A bill that would legalize marijuana for adults 21 and older is making the rounds in the Hawaii state legislature.
The Hawaii Senate Committee on the Judiciary unanimously approved SB 686 on February 7, moving the bill on to the next step in the legislative process.
Carl Berquist, Executive Director of the advocacy group Drug Policy Forum of Hawaii is excited about the bill’s potential progress but remains cautiously optimistic about its chances of survival. In an interview with Honolulu KHON2, Bergquist wanted to remind pot-politicos that there is still a long road ahead.
“While just the first step in the legislative process, this historic development to move Hawai’i’ away from criminalizing to taxing-and-regulating adult-use cannabis should not be underestimated,” Bergquist said.
While the bill still needs to survive a few more rounds of committee hearings, this bill, as well as the hearing, is a large legislative leap for the Aloha State. According to the DPFH, Hawaii has not held a cannabis legalization hearing in the last five years.
Carl Bergquist on KHON2
What would Hawaii’s legalization bill do if it is passed?
SB 686, as it is currently written, mimics other marijuana legalization laws in its language. The bill, if passed, would allow adults 21 and older to possess, cultivate, and consume marijuana. Government-licensed facilities could also manufacture, test, and sell cannabis.
Cannabis grown for research or commercial use is subject to a 15 percent surcharge as well as a state excise tax.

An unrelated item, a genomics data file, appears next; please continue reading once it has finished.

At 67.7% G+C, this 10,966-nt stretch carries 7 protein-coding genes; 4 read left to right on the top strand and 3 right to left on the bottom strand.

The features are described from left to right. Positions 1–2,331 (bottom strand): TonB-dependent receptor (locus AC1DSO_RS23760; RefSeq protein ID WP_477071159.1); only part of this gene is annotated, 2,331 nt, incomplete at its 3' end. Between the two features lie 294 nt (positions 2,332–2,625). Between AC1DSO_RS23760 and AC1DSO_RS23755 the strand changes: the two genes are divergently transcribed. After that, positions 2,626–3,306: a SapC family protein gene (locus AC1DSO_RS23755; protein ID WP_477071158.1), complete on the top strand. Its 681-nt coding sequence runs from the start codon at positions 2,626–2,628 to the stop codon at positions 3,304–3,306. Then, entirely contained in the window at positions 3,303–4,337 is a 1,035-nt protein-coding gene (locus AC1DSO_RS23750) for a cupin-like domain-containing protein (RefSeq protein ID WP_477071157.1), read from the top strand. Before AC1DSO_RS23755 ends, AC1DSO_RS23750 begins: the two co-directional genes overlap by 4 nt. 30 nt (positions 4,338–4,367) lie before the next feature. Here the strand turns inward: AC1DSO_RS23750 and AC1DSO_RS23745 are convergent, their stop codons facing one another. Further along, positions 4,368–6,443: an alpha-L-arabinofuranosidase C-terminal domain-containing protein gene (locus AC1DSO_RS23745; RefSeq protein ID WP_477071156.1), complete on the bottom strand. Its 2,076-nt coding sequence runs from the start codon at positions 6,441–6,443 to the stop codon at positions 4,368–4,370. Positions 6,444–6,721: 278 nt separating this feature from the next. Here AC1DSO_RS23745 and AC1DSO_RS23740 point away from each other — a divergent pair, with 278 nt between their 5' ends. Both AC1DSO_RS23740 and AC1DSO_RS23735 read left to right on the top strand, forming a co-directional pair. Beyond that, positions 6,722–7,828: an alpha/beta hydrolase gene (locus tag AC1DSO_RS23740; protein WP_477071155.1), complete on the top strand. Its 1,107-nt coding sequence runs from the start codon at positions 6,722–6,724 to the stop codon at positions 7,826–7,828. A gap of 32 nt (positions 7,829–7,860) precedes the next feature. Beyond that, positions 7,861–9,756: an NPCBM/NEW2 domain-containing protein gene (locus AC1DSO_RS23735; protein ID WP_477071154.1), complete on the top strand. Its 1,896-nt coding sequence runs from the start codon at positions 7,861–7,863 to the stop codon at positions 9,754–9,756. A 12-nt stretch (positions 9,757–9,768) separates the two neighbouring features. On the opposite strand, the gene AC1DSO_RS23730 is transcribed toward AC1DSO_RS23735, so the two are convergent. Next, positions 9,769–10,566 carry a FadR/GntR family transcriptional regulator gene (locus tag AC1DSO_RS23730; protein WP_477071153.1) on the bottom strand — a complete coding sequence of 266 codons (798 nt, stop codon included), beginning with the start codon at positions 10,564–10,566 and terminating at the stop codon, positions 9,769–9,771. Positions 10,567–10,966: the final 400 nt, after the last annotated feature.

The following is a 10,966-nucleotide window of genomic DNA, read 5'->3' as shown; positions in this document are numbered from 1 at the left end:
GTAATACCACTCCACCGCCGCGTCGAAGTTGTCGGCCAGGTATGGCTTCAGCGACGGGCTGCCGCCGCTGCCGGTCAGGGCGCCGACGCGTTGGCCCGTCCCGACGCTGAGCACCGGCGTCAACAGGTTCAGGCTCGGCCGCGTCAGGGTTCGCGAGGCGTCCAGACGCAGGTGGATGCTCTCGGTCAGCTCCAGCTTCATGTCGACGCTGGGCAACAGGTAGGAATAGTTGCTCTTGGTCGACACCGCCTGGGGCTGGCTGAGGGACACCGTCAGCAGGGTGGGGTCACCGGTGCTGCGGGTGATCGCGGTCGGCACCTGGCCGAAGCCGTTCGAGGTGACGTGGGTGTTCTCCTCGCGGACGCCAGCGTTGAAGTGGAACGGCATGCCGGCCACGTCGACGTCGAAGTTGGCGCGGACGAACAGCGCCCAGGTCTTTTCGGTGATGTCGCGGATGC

Hawaii’s Department of Health currently oversees the state’s medical marijuana program. If the prohibition on marijuana is lifted, the DOH would assume responsibility for regulating retail sales. The bill originally called for the Hawaii Department of Taxation to administer the recreational sales tax.
While the DPFH has recommended including restorative justice elements into the bill as other states have done, the bill as it currently stands does not address the expungement of criminal records for cannabis possession; however, as the bill goes through the committee process, amendments may be added to the bill addressing restorative justice.
— Drug Policy Forum of Hawai`i (@DPFHawaii) February 7, 2019
“Going forward, we will work diligently to ensure that Hawai’i’ legalization is infused with the social justice ethos of California’s adult use cannabis law and the bills being discussed currently in other state legislatures like New Jersey and New York.
“This means helping to clear cannabis convictions off people’s records and working so that the communities, particularly the Native Hawaiian, who have been disproportionately impacted by the unjust, current law are not excluded from a future adult use industry,” Bergquist told KHON2.
SB686 moves forward in Hawai'i
What are the odds of this bill passing?
Legislative advocates for legalization are optimistic about the bill’s chances. The Hawaii state legislature currently boasts a Democrat-majority, with the Senate Majority Leader Kalani English stating that the Aloha State has reached a “tipping point” on the issue.
Unfortunately for pot-politicos, the governor of Hawaii, Democrat David Ige, has vetoed cannabis related legislation in the past. While Hawaii does allow medical cannabis dispensaries to operate, it is unclear as to whether the governor will support the end of marijuana prohibition.
If the bill does pass, as written, retail sales could begin February 2021 in the Aloha State.